This year, SHAD won the 2016 Labour Award from the Rotman School Management’s Creative Destruction Lab. The award recognized SHAD as one of the world’s leading programs for empowering exceptional students. In this 2:36-minute video, SHAD ’03 alumnus Michelle Romanow calls the program one of Canada’s best kept secrets

    Interestingly, SHAD began at St. Andrew’s in 1980. It has grown to a non-profit organization to help students achieve their full potential as tomorrow’s leaders and change makers. The highly-competitive program takes place at 12 Canadian university campuses each July and is attended by approximately 700 students.

    The SHAD Summer program is open to grades 10, 11, and 12 students. The online application due date for SHAD 2017 is November 28, 2016. The application takes into consideration both academic results and extra-curricular participation. For more information and the online application form, visit http://www.shad.ca/About.htm.


    Inquiring science minds

    A case of strep throat led to a lifetime of science exploration for author Sam Kean, who spoke to Upper School students Wednesday.

    In third grade, Sam Kean endured 12 cases of strep throat. Every time his mother needed to take his temperature she used a mercury thermometer. Sam was prone to talking and singing to his imaginary friend, which led to breaking many of these thermometers.

    To clean up the mess, his mother would brush the beads of mercury together using a toothpick. Sam found this process intriguing, especially when the beads would “jump together.” His fascination led him to discover everything there was to know about mercury – and the other 118 elements on the periodic table!

    After studying physics and English at the University of Minnesota, Mr. Kean realized he didn’t want to be in a lab, so he set off instead to write about science.

    SAC students have read at least one of his three books – The Disappearing SpoonThe Violinist’s Thumb, and The Tale of the Dueling Neurosurgeons. “His books make understanding science and its history relevant, interesting, important, and accessible to every learner,” said Mr. Jones, Upper School science teacher responsible for the author’s visit. And his presentation was no different.

    “Mr. Kean was a great speaker,” said Caleb Creasor, grade 11. “He has this tremendous ability to make scientific history turn into captivating stories.”

    The idea behind his books and his presentation was that everything has a story and a path to discovery and oftentimes those stories are incredibly amusing. “My goal was to give the elements a personality and a face,” Mr. Kean said to the boys of his first book, The Disappearing Spoon.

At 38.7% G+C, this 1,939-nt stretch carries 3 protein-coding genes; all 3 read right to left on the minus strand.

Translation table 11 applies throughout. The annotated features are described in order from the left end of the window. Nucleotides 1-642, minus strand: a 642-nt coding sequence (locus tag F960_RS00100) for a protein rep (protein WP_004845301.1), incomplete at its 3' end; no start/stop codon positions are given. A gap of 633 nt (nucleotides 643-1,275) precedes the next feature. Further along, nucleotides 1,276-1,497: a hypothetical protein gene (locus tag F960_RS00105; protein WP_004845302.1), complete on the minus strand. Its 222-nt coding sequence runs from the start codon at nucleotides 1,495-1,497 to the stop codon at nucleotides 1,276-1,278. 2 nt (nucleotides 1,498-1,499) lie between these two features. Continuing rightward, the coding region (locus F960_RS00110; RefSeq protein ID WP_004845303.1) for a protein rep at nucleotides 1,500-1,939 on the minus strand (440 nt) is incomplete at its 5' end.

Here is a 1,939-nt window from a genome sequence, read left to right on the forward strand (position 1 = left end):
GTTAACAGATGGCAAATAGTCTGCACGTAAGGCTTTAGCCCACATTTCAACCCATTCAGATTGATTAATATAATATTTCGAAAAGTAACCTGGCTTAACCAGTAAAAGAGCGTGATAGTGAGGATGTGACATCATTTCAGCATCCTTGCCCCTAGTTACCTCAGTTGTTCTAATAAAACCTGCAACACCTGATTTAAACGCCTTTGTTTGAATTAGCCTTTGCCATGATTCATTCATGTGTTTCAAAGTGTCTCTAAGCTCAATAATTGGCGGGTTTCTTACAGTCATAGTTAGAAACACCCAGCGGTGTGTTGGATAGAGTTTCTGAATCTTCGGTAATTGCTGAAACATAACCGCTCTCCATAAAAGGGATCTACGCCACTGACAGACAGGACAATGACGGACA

“His presentation was amazing,” said William Xie, grade 11. “He shared a lot of fascinating stories about science, which made me want to study more than ever. I benefited a lot from him.”

    Mr. Kean spent the afternoon giving lessons and interacting with science, chemistry, physics, and biology students. “He not only answered our questions, but answered them in a way that was easy to understand and interesting to listen to,” added William.

    It seems the admiration was mutual. “It was a great experience for the boys to learn from Sam Kean,” Mr. Jones said. “Sam came to SAC as a guest speaker, but I believe he left as a friend of the School.”


    Growing Hair and Raising Funds

    It was a hairy assignment, but the 41 students and faculty who chose to accept it rose to the challenge admirably.

    The month of November is dedicated to changing the face of men’s health, and as in past years, SAC students and faculty willing—and capable—of growing facial hair embarked on a journey to raise funds for the Movember Foundation.

    Around campus, participants were easy to spot. As a group they had committed to raise $20 each week in November while growing their very own ‘crumb-catcher.’

    When the campaign closed today, tallies indicated St. Andrew’s College had raised $8,232, placing us second among Canadian high schools and 172nd internationally in terms of funds raised.

    “I am so proud of our results,” says teacher and mo-captain, Joe Commisso, calling it a “real team effort” and expressing his gratitude to participants and donors alike. He has headed the SAC campaign since 2013 and during this period $29,237 has been raised for the cause by the St. Andrew’s community.

    Mr. Commisso also offers thanks to his three student captains—William Deo, Cayne Lander, and William Sirman—and credits them for showing outstanding leadership.

    Fundraising was boosted through email appeals to family and friends, a bowling event with St. Mildred's Lightbourn Mo-Sisters, and the sale of Movember merchandise during lunch. A Mo-Bro video was produced, produced by students as part of their Broadcast Journalism coursework.